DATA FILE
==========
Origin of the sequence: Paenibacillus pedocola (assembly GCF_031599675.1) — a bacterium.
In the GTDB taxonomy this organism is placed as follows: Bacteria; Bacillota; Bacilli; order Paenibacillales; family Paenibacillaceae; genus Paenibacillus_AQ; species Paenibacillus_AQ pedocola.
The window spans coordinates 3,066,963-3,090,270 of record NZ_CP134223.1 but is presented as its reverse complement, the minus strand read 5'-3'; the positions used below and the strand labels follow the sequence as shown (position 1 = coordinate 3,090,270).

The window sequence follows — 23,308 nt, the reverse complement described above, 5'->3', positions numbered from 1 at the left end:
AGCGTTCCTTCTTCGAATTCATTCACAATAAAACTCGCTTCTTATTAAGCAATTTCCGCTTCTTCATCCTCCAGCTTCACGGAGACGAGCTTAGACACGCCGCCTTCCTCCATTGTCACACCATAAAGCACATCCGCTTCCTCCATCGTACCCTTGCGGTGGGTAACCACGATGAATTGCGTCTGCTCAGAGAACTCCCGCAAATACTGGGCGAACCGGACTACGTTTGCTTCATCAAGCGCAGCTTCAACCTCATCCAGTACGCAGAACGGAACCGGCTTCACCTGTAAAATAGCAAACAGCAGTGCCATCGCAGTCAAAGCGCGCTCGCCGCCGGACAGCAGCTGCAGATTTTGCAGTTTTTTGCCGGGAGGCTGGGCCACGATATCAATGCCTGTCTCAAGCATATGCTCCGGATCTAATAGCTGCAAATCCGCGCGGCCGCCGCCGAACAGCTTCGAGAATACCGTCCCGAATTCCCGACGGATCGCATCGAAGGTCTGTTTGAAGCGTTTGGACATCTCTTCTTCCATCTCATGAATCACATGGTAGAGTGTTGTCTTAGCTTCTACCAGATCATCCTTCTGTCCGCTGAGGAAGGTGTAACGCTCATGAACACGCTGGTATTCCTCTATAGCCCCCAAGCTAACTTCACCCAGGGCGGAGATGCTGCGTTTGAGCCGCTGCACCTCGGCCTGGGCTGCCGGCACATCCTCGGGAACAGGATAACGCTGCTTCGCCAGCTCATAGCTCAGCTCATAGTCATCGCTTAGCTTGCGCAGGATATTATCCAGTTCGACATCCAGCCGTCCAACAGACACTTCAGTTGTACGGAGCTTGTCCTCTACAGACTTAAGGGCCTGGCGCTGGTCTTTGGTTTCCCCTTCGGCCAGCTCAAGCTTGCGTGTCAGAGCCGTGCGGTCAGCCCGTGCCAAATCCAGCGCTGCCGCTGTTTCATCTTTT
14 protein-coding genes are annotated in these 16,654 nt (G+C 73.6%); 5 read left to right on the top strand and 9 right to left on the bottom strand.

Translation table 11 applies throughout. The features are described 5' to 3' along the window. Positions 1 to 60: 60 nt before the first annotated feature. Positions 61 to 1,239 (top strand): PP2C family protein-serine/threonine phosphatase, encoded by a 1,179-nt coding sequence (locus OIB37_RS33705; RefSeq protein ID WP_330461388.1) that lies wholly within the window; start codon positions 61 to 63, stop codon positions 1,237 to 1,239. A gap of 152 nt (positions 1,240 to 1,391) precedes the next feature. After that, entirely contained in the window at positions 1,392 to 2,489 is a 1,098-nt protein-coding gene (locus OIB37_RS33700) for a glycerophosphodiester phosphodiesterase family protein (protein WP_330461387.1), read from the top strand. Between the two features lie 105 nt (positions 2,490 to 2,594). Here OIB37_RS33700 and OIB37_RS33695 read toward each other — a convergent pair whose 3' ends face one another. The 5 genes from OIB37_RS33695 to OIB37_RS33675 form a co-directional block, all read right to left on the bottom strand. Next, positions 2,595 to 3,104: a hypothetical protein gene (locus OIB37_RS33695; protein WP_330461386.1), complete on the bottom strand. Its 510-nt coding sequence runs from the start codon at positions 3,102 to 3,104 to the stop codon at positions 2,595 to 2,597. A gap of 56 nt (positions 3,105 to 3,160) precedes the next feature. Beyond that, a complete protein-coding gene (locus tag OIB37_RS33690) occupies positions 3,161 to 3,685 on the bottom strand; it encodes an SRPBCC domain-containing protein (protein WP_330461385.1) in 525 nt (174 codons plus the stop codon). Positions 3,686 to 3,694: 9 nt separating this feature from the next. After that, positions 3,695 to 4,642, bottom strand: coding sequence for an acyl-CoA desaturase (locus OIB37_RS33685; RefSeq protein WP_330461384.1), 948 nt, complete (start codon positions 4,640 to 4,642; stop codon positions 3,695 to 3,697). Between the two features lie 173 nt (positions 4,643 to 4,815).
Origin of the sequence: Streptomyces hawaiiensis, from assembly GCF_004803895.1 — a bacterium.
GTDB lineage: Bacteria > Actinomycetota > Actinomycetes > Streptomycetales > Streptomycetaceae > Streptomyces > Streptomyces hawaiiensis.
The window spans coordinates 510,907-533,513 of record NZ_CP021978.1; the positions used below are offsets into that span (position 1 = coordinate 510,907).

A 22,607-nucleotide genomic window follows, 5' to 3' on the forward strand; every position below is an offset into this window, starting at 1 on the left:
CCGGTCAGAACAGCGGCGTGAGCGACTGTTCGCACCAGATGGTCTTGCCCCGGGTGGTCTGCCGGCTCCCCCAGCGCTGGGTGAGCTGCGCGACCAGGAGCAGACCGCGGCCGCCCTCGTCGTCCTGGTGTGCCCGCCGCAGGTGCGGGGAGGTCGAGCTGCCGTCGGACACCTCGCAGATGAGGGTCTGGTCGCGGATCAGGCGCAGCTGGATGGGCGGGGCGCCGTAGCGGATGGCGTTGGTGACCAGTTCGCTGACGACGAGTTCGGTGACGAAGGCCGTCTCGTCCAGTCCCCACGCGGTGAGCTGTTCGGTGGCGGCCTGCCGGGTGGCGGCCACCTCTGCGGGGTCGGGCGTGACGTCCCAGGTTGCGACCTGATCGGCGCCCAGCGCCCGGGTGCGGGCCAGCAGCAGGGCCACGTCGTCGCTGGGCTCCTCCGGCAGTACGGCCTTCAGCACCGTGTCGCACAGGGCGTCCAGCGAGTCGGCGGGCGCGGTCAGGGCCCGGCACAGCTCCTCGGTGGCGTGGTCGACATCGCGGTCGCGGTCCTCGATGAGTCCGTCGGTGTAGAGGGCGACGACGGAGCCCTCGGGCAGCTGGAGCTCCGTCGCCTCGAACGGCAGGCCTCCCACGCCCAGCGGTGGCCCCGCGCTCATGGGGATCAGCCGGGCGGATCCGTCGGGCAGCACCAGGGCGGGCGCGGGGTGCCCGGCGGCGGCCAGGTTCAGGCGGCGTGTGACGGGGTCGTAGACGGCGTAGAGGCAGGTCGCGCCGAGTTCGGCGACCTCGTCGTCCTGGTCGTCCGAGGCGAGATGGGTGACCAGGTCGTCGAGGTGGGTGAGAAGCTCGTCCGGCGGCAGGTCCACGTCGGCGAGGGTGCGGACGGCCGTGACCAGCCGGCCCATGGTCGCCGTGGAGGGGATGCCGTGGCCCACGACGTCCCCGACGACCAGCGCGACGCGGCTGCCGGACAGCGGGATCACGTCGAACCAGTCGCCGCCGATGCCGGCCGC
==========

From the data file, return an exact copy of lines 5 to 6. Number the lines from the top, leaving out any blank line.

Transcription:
AGCGTTCCTTCTTCGAATTCATTCACAATAAAACTCGCTTCTTATTAAGCAATTTCCGCTTCTTCATCCTCCAGCTTCACGGAGACGAGCTTAGACACGCCGCCTTCCTCCATTGTCACACCATAAAGCACATCCGCTTCCTCCATCGTACCCTTGCGGTGGGTAACCACGATGAATTGCGTCTGCTCAGAGAACTCCCGCAAATACTGGGCGAACCGGACTACGTTTGCTTCATCAAGCGCAGCTTCAACCTCATCCAGTACGCAGAACGGAACCGGCTTCACCTGTAAAATAGCAAACAGCAGTGCCATCGCAGTCAAAGCGCGCTCGCCGCCGGACAGCAGCTGCAGATTTTGCAGTTTTTTGCCGGGAGGCTGGGCCACGATATCAATGCCTGTCTCAAGCATATGCTCCGGATCTAATAGCTGCAAATCCGCGCGGCCGCCGCCGAACAGCTTCGAGAATACCGTCCCGAATTCCCGACGGATCGCATCGAAGGTCTGTTTGAAGCGTTTGGACATCTCTTCTTCCATCTCATGAATCACATGGTAGAGTGTTGTCTTAGCTTCTACCAGATCATCCTTCTGTCCGCTGAGGAAGGTGTAACGCTCATGAACACGCTGGTATTCCTCTATAGCCCCCAAGCTAACTTCACCCAGGGCGGAGATGCTGCGTTTGAGCCGCTGCACCTCGGCCTGGGCTGCCGGCACATCCTCGGGAACAGGATAACGCTGCTTCGCCAGCTCATAGCTCAGCTCATAGTCATCGCTTAGCTTGCGCAGGATATTATCCAGTTCGACATCCAGCCGTCCAACAGACACTTCAGTTGTACGGAGCTTGTCCTCTACAGACTTAAGGGCCTGGCGCTGGTCTTTGGTTTCCCCTTCGGCCAGCTCAAGCTTGCGTGTCAGAGCCGTGCGGTCAGCCCGTGCCAAATCCAGCGCTGCCGCTGTTTCATCTTTT
14 protein-coding genes are annotated in these 16,654 nt (G+C 73.6%); 5 read left to right on the top strand and 9 right to left on the bottom strand.